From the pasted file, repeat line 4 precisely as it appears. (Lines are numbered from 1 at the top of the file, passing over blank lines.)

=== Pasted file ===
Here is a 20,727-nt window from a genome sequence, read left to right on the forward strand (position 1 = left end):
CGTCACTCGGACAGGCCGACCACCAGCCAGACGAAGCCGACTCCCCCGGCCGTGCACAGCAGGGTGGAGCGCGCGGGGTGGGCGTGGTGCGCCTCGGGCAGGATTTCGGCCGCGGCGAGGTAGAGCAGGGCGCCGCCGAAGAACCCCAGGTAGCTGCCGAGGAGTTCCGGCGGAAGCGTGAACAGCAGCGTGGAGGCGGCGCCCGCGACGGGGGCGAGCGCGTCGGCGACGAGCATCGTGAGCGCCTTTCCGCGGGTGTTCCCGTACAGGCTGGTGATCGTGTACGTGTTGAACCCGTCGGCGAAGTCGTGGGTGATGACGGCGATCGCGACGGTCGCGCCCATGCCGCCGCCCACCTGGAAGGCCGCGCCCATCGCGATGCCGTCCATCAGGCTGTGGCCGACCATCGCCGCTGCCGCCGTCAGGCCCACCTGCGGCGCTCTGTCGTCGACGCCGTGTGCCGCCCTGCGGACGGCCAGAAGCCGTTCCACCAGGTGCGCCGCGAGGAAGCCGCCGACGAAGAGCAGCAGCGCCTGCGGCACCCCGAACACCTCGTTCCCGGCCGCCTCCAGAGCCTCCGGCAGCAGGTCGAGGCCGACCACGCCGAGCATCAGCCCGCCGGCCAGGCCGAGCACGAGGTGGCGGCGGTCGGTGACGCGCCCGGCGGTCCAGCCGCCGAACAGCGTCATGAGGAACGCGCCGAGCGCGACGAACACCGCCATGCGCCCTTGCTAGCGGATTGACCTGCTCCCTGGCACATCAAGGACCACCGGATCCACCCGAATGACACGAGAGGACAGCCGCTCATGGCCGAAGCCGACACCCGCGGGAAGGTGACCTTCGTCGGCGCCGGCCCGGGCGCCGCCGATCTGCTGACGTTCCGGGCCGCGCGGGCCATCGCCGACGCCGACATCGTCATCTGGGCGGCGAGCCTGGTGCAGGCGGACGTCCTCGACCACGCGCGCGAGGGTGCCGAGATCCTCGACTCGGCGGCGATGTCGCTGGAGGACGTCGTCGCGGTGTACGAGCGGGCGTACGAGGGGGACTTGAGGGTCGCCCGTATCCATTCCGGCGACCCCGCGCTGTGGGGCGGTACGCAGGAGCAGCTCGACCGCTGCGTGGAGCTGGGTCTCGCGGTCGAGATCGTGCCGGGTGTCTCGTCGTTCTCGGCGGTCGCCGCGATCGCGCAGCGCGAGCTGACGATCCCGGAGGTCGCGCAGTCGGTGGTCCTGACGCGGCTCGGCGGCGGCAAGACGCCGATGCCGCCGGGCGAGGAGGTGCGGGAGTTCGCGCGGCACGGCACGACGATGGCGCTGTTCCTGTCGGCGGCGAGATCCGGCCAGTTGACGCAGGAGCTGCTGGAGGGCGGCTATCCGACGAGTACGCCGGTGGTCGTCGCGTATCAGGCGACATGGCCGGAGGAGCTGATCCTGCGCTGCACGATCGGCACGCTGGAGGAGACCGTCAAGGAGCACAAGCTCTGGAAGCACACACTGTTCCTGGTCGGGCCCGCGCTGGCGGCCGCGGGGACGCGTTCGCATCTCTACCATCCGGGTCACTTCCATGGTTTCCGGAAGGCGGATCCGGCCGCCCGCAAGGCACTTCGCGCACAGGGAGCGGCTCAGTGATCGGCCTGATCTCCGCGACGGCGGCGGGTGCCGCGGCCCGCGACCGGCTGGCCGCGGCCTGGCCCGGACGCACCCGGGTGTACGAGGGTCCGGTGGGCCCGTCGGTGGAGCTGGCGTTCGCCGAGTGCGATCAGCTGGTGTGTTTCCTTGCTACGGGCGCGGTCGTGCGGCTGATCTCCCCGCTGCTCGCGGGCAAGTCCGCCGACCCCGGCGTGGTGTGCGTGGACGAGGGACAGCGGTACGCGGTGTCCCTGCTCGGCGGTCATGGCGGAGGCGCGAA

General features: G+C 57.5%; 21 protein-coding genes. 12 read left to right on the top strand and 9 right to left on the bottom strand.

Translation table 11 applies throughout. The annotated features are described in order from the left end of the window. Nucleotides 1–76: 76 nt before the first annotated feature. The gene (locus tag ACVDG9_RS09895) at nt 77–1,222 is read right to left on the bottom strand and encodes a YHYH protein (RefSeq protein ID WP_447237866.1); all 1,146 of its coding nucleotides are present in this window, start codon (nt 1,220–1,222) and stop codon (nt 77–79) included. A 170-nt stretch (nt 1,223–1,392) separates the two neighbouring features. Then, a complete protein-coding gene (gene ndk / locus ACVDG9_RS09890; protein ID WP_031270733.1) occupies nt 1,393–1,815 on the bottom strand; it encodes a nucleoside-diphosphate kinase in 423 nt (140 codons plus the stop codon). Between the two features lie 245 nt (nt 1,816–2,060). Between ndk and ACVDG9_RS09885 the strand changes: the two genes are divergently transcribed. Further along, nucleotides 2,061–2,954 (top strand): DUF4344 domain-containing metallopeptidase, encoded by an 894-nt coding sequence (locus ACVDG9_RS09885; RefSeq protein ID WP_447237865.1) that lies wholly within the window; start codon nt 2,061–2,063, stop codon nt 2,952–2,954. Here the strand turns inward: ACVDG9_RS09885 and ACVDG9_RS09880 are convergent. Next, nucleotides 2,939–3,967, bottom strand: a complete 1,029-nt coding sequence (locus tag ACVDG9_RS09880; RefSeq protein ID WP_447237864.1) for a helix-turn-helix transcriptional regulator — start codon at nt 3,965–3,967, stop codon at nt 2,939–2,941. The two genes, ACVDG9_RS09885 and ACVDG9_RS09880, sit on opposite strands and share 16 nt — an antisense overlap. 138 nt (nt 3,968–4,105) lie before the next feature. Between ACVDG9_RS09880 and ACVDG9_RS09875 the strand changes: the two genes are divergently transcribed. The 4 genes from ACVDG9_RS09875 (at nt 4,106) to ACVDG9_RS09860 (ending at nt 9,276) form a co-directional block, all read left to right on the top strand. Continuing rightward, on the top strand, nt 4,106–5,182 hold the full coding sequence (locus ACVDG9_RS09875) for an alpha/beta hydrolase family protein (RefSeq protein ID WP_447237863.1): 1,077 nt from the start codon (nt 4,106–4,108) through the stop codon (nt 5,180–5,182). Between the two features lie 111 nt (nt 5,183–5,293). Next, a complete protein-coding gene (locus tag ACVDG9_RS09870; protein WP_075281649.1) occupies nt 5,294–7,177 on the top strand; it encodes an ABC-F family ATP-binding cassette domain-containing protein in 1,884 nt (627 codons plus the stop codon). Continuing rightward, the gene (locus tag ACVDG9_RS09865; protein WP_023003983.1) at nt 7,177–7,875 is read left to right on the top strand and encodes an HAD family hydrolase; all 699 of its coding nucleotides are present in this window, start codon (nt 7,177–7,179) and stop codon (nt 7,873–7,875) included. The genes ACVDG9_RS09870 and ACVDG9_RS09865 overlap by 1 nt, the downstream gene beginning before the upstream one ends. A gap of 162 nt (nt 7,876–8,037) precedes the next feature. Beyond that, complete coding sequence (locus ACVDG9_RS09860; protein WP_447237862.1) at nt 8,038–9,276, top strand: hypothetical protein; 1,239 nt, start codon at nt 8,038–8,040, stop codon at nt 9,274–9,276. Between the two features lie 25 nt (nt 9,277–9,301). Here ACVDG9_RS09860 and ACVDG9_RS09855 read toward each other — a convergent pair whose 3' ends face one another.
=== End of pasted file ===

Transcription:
Translation table 11 applies throughout. The annotated features are described in order from the left end of the window. Nucleotides 1–76: 76 nt before the first annotated feature. The gene (locus tag ACVDG9_RS09895) at nt 77–1,222 is read right to left on the bottom strand and encodes a YHYH protein (RefSeq protein ID WP_447237866.1); all 1,146 of its coding nucleotides are present in this window, start codon (nt 1,220–1,222) and stop codon (nt 77–79) included. A 170-nt stretch (nt 1,223–1,392) separates the two neighbouring features. Then, a complete protein-coding gene (gene ndk / locus ACVDG9_RS09890; protein ID WP_031270733.1) occupies nt 1,393–1,815 on the bottom strand; it encodes a nucleoside-diphosphate kinase in 423 nt (140 codons plus the stop codon). Between the two features lie 245 nt (nt 1,816–2,060). Between ndk and ACVDG9_RS09885 the strand changes: the two genes are divergently transcribed. Further along, nucleotides 2,061–2,954 (top strand): DUF4344 domain-containing metallopeptidase, encoded by an 894-nt coding sequence (locus ACVDG9_RS09885; RefSeq protein ID WP_447237865.1) that lies wholly within the window; start codon nt 2,061–2,063, stop codon nt 2,952–2,954. Here the strand turns inward: ACVDG9_RS09885 and ACVDG9_RS09880 are convergent. Next, nucleotides 2,939–3,967, bottom strand: a complete 1,029-nt coding sequence (locus tag ACVDG9_RS09880; RefSeq protein ID WP_447237864.1) for a helix-turn-helix transcriptional regulator — start codon at nt 3,965–3,967, stop codon at nt 2,939–2,941. The two genes, ACVDG9_RS09885 and ACVDG9_RS09880, sit on opposite strands and share 16 nt — an antisense overlap. 138 nt (nt 3,968–4,105) lie before the next feature. Between ACVDG9_RS09880 and ACVDG9_RS09875 the strand changes: the two genes are divergently transcribed. The 4 genes from ACVDG9_RS09875 (at nt 4,106) to ACVDG9_RS09860 (ending at nt 9,276) form a co-directional block, all read left to right on the top strand. Continuing rightward, on the top strand, nt 4,106–5,182 hold the full coding sequence (locus ACVDG9_RS09875) for an alpha/beta hydrolase family protein (RefSeq protein ID WP_447237863.1): 1,077 nt from the start codon (nt 4,106–4,108) through the stop codon (nt 5,180–5,182). Between the two features lie 111 nt (nt 5,183–5,293). Next, a complete protein-coding gene (locus tag ACVDG9_RS09870; protein WP_075281649.1) occupies nt 5,294–7,177 on the top strand; it encodes an ABC-F family ATP-binding cassette domain-containing protein in 1,884 nt (627 codons plus the stop codon). Continuing rightward, the gene (locus tag ACVDG9_RS09865; protein WP_023003983.1) at nt 7,177–7,875 is read left to right on the top strand and encodes an HAD family hydrolase; all 699 of its coding nucleotides are present in this window, start codon (nt 7,177–7,179) and stop codon (nt 7,873–7,875) included. The genes ACVDG9_RS09870 and ACVDG9_RS09865 overlap by 1 nt, the downstream gene beginning before the upstream one ends. A gap of 162 nt (nt 7,876–8,037) precedes the next feature. Beyond that, complete coding sequence (locus ACVDG9_RS09860; protein WP_447237862.1) at nt 8,038–9,276, top strand: hypothetical protein; 1,239 nt, start codon at nt 8,038–8,040, stop codon at nt 9,274–9,276. Between the two features lie 25 nt (nt 9,277–9,301). Here ACVDG9_RS09860 and ACVDG9_RS09855 read toward each other — a convergent pair whose 3' ends face one another.